1. Nathan Thompson August 4, 2020 at 11:17 am

      Hey! So sorry to hear about your troubling situation. Any time you work in an industry that involves some form of customer service, this type of challenge can present itself. Personally, I would take the high road and craft a response to the review or comment that is firm, fair, and polite. When most people read reviews, they can tell who is more aggressive and, in some cases, downright childish. By taking the high road (and without apologizing for your decision), you can mention that while you enjoyed working with the student, you need a certain level of communication and support from the parents to do your job most effectively. You may even want to use the phrase, “In some cases, it’s just not the right fit and it’s best for both parties to find another solution.” The goal is let other readers know that you offer great services, deserve a certain level of respect, and that you choose the high road in these kinds of confrontations. I hope this response helps and, again, I’m so sorry to hear about your current dilemma!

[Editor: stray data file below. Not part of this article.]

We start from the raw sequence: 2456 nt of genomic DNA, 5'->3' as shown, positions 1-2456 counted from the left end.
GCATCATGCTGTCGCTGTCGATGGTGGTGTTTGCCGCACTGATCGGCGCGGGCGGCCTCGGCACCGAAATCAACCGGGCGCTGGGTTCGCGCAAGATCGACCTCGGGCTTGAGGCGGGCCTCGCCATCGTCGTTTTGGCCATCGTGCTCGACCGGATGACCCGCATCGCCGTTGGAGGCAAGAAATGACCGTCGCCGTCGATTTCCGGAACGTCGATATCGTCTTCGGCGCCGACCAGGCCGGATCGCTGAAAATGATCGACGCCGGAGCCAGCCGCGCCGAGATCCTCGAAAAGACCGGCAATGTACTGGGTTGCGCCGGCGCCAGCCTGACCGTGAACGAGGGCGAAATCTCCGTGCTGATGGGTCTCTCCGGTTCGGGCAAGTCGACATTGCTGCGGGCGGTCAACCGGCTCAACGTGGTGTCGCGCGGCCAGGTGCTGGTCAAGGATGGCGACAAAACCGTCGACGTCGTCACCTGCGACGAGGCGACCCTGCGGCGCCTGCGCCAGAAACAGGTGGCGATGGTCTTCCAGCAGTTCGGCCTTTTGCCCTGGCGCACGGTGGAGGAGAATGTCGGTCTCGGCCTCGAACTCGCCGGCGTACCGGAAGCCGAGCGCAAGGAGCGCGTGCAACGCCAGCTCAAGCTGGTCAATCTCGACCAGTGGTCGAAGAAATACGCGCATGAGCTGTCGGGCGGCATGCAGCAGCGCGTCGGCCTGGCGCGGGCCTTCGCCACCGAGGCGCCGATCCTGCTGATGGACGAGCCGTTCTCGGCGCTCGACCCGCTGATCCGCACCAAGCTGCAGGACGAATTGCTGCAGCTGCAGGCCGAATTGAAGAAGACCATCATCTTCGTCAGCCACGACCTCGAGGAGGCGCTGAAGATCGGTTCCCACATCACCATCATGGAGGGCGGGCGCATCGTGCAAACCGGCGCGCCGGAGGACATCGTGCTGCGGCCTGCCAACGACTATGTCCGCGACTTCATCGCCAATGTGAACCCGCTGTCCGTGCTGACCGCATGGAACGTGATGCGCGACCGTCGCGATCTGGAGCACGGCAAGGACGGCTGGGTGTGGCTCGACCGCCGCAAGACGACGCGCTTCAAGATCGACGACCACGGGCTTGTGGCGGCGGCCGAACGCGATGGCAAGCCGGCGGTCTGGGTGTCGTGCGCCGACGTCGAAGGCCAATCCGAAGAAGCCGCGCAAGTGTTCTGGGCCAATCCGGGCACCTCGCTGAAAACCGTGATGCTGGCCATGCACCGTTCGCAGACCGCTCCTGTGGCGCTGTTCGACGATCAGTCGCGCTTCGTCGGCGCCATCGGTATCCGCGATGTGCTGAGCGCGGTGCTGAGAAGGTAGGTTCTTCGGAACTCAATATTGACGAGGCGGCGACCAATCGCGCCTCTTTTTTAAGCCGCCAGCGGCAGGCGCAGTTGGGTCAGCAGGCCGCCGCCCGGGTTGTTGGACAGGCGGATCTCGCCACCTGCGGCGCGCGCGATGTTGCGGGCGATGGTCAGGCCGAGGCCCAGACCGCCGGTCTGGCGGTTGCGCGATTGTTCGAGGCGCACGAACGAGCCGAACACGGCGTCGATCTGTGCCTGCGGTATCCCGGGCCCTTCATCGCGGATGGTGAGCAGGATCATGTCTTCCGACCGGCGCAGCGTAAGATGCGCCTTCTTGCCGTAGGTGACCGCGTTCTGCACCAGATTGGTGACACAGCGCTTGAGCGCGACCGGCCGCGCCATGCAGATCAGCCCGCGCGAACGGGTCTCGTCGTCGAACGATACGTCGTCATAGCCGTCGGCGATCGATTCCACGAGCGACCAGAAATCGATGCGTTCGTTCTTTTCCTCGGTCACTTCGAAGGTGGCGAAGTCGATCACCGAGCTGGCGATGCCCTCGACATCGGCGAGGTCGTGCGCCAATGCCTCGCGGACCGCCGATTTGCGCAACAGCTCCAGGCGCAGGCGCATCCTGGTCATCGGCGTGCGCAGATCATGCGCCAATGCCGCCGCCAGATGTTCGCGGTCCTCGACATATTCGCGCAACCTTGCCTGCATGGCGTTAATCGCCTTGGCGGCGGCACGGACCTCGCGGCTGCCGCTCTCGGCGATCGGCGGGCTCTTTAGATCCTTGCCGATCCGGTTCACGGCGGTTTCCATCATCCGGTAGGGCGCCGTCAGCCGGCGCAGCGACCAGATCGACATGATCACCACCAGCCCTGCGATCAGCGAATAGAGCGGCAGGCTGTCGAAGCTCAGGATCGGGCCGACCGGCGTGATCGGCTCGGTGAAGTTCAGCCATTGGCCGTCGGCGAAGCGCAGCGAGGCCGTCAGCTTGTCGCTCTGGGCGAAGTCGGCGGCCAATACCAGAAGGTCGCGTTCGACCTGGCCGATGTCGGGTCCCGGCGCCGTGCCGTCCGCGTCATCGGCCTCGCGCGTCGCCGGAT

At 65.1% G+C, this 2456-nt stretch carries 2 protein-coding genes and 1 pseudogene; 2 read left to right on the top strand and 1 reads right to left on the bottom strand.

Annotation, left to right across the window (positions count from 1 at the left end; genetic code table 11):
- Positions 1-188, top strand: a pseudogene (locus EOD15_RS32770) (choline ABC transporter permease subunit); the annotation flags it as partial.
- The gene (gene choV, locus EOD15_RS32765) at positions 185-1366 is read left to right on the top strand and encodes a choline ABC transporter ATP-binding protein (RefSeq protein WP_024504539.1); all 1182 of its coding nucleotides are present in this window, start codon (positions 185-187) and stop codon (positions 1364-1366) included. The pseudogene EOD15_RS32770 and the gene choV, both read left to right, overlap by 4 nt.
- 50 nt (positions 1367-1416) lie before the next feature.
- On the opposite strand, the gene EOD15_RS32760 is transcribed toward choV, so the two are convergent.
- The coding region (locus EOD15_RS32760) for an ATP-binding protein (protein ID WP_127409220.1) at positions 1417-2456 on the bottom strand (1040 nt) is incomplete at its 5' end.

2. Hey, Very educational for small businesses owners

    1. Hey! Happy it helped 🙂 Thanks for reading!

  3. Srinivas Chukka December 4, 2021 at 2:54 am

    Thank you for sharing these amazing tips I was looking for the same information. Great tips you have shared. I like to visit you here. Well written and very informative. Much obliged to you for sharing about coupons and offers.

  4. I really appreciate this post
    It has really helped me as a newbie in biz.